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D - stream operator suggestions

reply davepermen <davepermen_member pathlink.com> writes:
how about a new operator for stream filling ?

lets see... c++ to d dropped -> ..

"Hello World, the value of x is " -> x -> " and the value of obj is " -> obj ->
stdout;

or.. for your preference (but it does the same... :D)

stdout <- "Hello World, the value of x is " <- x <- " and the value of obj is "
<- obj;

stdin -> x -> y -> z;

binout("mydata.dat") <- x <- y <- z;
x -> y -> z -> binout("mydata.dat");

binin("mydata.dat") -> x -> y -> z;
x <- y <- z <- binin("mydata.dat");

dunno wich one is bether.. but i think we should, for the sake of simpler
serialisation, have the same operator for in and out..
Nov 07 2003
next sibling parent Elias Martenson <elias-m algonet.se> writes:
davepermen wrote:

 stdout <- "Hello World, the value of x is " <- x <- " and the value of obj is "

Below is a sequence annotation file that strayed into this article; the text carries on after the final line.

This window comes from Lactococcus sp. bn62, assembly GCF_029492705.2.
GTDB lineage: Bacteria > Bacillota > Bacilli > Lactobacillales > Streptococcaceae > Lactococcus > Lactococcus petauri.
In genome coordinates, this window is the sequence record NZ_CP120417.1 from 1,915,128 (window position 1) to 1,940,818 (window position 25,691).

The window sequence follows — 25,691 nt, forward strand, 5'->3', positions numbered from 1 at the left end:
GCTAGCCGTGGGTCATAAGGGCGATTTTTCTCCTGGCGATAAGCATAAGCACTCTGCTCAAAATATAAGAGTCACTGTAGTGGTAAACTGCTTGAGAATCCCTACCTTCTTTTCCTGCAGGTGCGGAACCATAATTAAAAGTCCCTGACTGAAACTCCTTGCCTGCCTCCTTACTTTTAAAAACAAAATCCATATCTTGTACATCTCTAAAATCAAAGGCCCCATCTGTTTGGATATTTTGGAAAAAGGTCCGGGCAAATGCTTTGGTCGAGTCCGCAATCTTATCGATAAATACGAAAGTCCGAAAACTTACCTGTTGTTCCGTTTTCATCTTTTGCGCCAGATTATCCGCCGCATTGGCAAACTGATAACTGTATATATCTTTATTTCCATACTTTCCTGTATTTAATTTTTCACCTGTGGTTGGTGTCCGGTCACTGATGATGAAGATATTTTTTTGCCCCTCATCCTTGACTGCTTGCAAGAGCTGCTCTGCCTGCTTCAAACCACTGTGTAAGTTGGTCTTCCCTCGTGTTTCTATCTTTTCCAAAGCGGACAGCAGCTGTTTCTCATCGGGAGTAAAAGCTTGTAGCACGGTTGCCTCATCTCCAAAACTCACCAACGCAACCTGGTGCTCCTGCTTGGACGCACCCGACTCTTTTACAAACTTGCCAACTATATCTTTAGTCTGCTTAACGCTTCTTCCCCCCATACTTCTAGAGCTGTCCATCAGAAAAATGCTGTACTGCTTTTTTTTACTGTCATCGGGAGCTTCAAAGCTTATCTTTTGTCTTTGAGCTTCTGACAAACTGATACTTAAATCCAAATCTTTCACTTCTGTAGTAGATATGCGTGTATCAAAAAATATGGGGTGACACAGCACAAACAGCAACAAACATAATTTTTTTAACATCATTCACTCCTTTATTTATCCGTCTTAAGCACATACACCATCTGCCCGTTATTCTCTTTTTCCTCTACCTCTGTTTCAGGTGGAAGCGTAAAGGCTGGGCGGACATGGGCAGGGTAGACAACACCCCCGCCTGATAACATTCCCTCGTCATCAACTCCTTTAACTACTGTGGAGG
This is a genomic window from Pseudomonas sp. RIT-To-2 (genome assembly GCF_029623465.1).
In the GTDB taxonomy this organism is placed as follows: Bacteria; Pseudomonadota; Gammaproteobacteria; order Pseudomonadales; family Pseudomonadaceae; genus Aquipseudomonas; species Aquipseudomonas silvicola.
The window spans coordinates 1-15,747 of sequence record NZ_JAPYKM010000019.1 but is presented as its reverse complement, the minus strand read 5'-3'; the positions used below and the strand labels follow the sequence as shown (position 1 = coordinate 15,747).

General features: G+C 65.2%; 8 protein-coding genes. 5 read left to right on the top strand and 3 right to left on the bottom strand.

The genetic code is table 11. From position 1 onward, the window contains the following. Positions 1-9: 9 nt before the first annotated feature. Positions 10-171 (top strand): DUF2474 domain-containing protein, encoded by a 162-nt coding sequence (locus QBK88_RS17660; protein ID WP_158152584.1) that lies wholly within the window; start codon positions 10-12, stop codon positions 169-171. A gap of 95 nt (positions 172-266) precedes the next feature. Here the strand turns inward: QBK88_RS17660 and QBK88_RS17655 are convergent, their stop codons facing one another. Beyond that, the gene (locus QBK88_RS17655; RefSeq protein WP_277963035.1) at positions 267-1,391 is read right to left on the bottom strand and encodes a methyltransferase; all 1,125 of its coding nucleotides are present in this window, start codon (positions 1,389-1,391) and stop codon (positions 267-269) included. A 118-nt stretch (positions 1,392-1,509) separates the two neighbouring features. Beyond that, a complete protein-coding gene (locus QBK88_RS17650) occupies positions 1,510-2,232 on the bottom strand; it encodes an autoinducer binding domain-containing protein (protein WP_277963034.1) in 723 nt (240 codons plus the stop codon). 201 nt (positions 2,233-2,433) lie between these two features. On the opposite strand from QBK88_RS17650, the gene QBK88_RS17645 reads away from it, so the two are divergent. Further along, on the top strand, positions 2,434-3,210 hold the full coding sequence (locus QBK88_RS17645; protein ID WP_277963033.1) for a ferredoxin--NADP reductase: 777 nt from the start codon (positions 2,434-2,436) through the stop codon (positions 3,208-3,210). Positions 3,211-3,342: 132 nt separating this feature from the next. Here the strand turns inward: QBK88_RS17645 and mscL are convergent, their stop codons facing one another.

<- obj;

This would be a mess. Imagine this: stdout <- "is x less than -2? the answer is " <- x<-2;
Nov 07 2003
prev sibling next sibling parent Andy Friesen <andy ikagames.com> writes:
davepermen wrote:

 how about a new operator for stream filling ?
 
 lets see... c++ to d dropped -> ..
 
 "Hello World, the value of x is " -> x -> " and the value of obj is " -> obj ->
 stdout;
 
 or.. for your preference (but it does the same... :D)
 
 stdout <- "Hello World, the value of x is " <- x <- " and the value of obj is "
 <- obj;
 
 stdin -> x -> y -> z;
 
 binout("mydata.dat") <- x <- y <- z;
 x -> y -> z -> binout("mydata.dat");